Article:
Jacob Blake Says He Was Ready To Surrender Before Being Shot
Updated at 1:13 p.m.
A Black man who was shot in the back by a white police officer in Wisconsin, triggering several nights of violent protests over the summer and leaving him partially paralyzed, said in an interview broadcast Thursday that he was prepared to surrender just before the officer opened fire.
Jacob Blake, 29, said an interview with ABC's “Good Morning America” that during a struggle with Kenosha police who were trying to arrest him Aug. 23 on an outstanding warrant his pocketknife fell from his pants. He said he picked it up before heading to a vehicle to drive away with two of his children in the backseat.
“I'm not really worried. I'm walking away from them, so it's not like they were going to shoot me,” Blake said.
Blake said that he was prepared to surrender once he put the knife in the vehicle.
“Throw myself to the ground and you know, put my arms behind my back because if they did it there and they killed me there, everybody would see it,” he said.
Officer Rusten Sheskey told investigators that he feared that Blake was going to stab him, so he opened fire. Blake family attorney Ben Crump, however, has questioned whether Blake threatened Sheskey with a knife, saying “nowhere does the video footage show a knife extended and aimed to establish the requisite intent.”
Kenosha erupted with violent protests for several nights after Blake was shot. Hundreds were arrested, and multiple businesses were destroyed. A Wisconsin prosecutor on Jan. 5 declined to file charges against Sheskey, concluding he couldn’t disprove the officer’s contention that he acted in self-defense.
In the “Good Morning America” interview, Blake, who was shot seven times, said he shouldn't have grabbed his knife. He said he “wasn’t thinking clearly.” He said he couldn't hear officers' orders to comply before he was shot.
“I was counting down my breaths, my blinks and I was like 'God I’m coming. I guess this is it for me,” he said.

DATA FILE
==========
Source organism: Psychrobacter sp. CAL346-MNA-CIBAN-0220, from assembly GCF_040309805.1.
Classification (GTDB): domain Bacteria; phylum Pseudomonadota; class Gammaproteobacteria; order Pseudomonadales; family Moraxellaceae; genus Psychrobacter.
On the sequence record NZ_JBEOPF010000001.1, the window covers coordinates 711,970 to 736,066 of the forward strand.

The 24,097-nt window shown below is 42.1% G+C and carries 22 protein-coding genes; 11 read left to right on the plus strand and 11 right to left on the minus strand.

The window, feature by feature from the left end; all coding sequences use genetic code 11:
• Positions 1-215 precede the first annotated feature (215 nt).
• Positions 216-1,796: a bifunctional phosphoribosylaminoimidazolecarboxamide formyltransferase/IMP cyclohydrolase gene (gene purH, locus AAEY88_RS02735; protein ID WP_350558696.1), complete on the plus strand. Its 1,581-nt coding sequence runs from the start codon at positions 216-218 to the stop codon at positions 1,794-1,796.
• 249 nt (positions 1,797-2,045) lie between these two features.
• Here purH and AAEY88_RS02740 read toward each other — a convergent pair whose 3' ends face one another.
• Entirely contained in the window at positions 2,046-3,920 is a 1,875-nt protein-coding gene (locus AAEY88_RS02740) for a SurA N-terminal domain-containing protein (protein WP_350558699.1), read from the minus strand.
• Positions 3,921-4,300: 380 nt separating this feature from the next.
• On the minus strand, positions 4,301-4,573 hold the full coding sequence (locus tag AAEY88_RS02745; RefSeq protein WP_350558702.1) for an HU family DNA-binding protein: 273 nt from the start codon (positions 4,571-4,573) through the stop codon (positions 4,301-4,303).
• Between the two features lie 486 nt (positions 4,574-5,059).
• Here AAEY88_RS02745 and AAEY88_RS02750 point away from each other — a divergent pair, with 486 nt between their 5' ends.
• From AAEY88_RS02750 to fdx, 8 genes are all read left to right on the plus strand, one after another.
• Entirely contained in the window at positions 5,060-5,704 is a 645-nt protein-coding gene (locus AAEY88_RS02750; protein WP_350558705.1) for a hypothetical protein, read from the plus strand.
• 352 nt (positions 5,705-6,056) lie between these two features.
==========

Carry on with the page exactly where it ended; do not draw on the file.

He said his thoughts turned to his sons in the backseat.
“'Daddy loves you no matter what,'” Blake said he told them. "I thought it was going to be the last thing I say to them.”
During one night of unrest following the shooting, prosecutors say a white 17-year-old from Antioch, Illinois, shot and killed two men and wounded a third, claiming the shootings were in self-defense. This week, prosecutors in Wisconsin asked a judge to order Kyle Rittenhouse, who now is 18 and free on $2 million bond, to stay out of bars and away from white supremacist groups.
The request comes a week after Rittenhouse was seen drinking at a bar in the southeastern Wisconsin city of Mount Pleasant, about 25 miles (40 kilometers) south of Milwaukee, after he pleaded not guilty to homicide and other charges resulting from the Aug. 25 shooting in Kenosha.
A response to the motion filed Thursday by Rittenhouse's attorney Mark Richards stated that Rittenhouse does not object to not consuming alcohol or going to establishments that serve alcohol. But Richards said Rittenhouse is not and has never been a member of a white supremacist group.
“The State’s bond motion is a not-so-thinly veiled attempt to interject the issue of race into a case that is about a person’s right to self-defense,” Richards' wrote in his response.
After his Jan. 5 arraignment, Rittenhouse, his mother and several other adults went to Pudgy's Pub, where he was seen drinking beer, according to prosecutors. Although the drinking age is 21, Rittenhouse could legally drink alcohol in Wisconsin because he was with his mother.
The prosecutors' motion states that Rittenhouse posed outside the bar for a photo with two men as they all gestured an “OK” sign with their hands, which has become a symbol used by white supremacists.
The motion also said five men at the tavern serenaded Rittenhouse with the song “Proud of Your Boy," which has become the anthem of the Proud Boys, a white supremacist group whose members have been identified as being involved in the attack on the U.S. Capitol on Jan. 6.
“The defendant’s continued association with members of a group that prides itself on violence, and the use of their symbols, raises the significant possibility of future harm. Further, this association may serve to intimidate potential witnesses,” the motion reads.
A hearing on the prosecutors’ request has not yet been scheduled.